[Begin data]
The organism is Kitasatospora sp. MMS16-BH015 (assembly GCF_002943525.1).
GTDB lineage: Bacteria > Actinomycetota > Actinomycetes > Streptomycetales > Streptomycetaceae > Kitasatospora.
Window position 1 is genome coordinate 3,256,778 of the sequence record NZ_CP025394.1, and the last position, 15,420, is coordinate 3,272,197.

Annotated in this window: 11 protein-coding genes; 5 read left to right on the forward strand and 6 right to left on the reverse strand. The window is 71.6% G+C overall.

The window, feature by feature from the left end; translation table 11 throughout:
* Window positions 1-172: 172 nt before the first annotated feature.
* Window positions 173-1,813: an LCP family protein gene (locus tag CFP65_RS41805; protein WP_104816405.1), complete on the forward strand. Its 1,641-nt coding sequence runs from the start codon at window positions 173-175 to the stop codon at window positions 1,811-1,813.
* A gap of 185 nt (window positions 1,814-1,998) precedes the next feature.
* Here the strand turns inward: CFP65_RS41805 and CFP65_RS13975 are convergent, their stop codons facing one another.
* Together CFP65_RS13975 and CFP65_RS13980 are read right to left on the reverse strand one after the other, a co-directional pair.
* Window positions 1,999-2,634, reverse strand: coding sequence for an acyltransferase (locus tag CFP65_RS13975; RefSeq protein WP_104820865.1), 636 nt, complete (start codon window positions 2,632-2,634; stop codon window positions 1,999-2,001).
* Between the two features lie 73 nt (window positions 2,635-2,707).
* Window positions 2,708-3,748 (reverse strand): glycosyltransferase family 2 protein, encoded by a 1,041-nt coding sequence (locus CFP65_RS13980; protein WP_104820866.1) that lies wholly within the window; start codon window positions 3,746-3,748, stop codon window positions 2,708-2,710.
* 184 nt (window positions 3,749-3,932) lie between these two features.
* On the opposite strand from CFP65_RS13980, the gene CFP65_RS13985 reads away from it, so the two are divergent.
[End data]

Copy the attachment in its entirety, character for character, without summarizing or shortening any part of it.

The organism is Kitasatospora sp. MMS16-BH015 (assembly GCF_002943525.1).
GTDB lineage: Bacteria > Actinomycetota > Actinomycetes > Streptomycetales > Streptomycetaceae > Kitasatospora.
Window position 1 is genome coordinate 3,256,778 of the sequence record NZ_CP025394.1, and the last position, 15,420, is coordinate 3,272,197.

Annotated in this window: 11 protein-coding genes; 5 read left to right on the forward strand and 6 right to left on the reverse strand. The window is 71.6% G+C overall.

The window, feature by feature from the left end; translation table 11 throughout:
* Window positions 1-172: 172 nt before the first annotated feature.
* Window positions 173-1,813: an LCP family protein gene (locus tag CFP65_RS41805; protein WP_104816405.1), complete on the forward strand. Its 1,641-nt coding sequence runs from the start codon at window positions 173-175 to the stop codon at window positions 1,811-1,813.
* A gap of 185 nt (window positions 1,814-1,998) precedes the next feature.
* Here the strand turns inward: CFP65_RS41805 and CFP65_RS13975 are convergent, their stop codons facing one another.
* Together CFP65_RS13975 and CFP65_RS13980 are read right to left on the reverse strand one after the other, a co-directional pair.
* Window positions 1,999-2,634, reverse strand: coding sequence for an acyltransferase (locus tag CFP65_RS13975; RefSeq protein WP_104820865.1), 636 nt, complete (start codon window positions 2,632-2,634; stop codon window positions 1,999-2,001).
* Between the two features lie 73 nt (window positions 2,635-2,707).
* Window positions 2,708-3,748 (reverse strand): glycosyltransferase family 2 protein, encoded by a 1,041-nt coding sequence (locus CFP65_RS13980; protein WP_104820866.1) that lies wholly within the window; start codon window positions 3,746-3,748, stop codon window positions 2,708-2,710.
* 184 nt (window positions 3,749-3,932) lie between these two features.
* On the opposite strand from CFP65_RS13980, the gene CFP65_RS13985 reads away from it, so the two are divergent.